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09/25/2018 02:06 AM
Pennsylvania State Senate
http://www.legis.state.pa.us/cfdocs/Legis/CSM/showMemoPublic.cfm?chamber=S&SPick=20170&cosponId=24746
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Senate Co-Sponsorship Memoranda

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Senate of Pennsylvania
Session of 2017 - 2018 Regular Session

MEMORANDUM

Posted: October 19, 2017 10:57 AM
From: Senator John P. Sabatina, Jr. and Sen. Randy Vulakovich
To: All Senate members
Subject: Using Child Protective Services Records to Keep Children Safe, Expungement Reform.
 

In the near future, Senator Vulakovich and I plan to introduce legislation that will amend Title 23, Chapter 63, Section 6337, of the Child Protective Services Law, reforming expungement guidelines for the Statewide Database of Protective Services within the Department of Human Services and County Child Protective Services Databases.

This legislation extends the expunction of valid general protective services reports, within the Statewide Database, from five to ten years or until the child who is the subject of the report attains 23 years of age, whichever occurs first. In addition, for county agencies the bill reflects previous practice and allows information regarding protective services reports to be maintained, but only on the county database. This would only allow the information to be viewable by the county’s child welfare administrators for the purpose of protecting children and those who investigate. The information would not be accessible to the public nor would it be subject to any background check request or review.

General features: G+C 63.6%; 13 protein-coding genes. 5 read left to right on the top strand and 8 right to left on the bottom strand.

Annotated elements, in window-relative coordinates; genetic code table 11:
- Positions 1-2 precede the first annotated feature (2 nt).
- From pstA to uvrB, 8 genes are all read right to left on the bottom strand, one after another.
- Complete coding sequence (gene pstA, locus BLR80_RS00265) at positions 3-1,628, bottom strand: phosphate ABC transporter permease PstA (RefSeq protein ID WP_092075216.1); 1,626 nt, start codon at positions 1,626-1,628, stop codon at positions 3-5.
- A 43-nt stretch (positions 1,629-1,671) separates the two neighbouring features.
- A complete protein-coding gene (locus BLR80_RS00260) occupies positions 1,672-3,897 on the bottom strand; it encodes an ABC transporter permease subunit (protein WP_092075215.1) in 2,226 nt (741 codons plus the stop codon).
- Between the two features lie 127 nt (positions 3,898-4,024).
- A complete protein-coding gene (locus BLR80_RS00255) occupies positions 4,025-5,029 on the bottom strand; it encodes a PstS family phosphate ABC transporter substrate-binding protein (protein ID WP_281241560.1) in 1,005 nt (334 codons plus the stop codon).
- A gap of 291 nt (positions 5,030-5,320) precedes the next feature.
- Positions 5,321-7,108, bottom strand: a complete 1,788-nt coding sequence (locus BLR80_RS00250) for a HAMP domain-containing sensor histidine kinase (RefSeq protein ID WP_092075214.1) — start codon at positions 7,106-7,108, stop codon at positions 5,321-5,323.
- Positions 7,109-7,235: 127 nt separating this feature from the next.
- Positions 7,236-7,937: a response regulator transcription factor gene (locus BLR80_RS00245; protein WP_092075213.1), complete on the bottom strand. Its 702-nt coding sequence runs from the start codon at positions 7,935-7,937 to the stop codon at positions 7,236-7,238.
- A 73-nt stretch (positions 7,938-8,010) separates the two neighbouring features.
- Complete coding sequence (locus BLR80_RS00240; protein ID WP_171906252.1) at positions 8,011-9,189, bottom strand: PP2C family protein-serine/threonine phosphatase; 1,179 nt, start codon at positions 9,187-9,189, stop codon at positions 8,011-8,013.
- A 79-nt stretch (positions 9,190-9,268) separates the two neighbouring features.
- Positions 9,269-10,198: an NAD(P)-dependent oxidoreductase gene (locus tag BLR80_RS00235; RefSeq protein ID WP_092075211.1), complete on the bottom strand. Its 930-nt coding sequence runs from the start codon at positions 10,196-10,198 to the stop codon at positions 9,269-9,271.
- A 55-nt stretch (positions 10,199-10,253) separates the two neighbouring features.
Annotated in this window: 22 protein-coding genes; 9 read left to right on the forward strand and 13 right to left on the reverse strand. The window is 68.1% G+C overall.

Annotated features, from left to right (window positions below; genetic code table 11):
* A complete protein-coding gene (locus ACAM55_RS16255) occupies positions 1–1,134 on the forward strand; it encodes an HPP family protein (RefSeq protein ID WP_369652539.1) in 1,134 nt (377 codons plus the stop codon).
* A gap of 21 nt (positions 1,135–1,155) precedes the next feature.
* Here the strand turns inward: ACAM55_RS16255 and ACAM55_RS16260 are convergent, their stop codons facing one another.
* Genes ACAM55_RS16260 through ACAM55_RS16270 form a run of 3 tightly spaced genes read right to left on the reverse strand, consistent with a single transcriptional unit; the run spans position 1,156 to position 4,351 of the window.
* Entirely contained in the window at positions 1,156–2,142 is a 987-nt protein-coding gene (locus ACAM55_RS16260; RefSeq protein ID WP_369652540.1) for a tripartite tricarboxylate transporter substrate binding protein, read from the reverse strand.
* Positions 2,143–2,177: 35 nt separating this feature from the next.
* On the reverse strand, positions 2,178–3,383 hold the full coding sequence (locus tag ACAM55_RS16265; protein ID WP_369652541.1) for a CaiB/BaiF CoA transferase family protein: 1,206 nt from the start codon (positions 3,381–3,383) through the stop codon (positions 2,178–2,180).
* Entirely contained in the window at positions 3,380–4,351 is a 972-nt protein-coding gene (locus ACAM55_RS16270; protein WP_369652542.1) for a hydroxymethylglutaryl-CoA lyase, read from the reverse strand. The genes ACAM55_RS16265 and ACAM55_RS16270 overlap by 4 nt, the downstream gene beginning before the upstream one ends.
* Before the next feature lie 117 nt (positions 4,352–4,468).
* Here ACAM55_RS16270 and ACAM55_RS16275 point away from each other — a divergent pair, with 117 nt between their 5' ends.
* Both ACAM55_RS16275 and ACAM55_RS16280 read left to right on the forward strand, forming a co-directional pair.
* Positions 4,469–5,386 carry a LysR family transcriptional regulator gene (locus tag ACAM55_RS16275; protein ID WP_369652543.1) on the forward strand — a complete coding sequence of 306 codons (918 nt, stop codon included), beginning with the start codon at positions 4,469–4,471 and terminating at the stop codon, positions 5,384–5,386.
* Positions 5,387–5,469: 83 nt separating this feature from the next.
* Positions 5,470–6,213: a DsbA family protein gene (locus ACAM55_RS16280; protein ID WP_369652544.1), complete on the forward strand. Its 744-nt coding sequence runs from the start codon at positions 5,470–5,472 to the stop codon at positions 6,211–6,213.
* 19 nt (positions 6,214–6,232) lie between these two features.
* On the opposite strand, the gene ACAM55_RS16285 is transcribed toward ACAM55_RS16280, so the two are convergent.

The need for this update stems from the establishment of Act 29 of 2014, which created the Statewide Database of Protective Services within the Department of Human Services. The Statewide Database is an effective tool for tracking child abuse reports, however the language of the law requires counties to delete records in their own database whenever the State deletes information from its central database, based on certain timeframes. This has already affected county agencies, requiring them to expunge critical historical information from their county databases. Continuing to expunge this critical historical information will create unforeseen problems for the way counties utilize data to protect children and investigators and could put them both at potential risk.

I hope you will join us in co-sponsoring this important legislation.



Introduced as SB938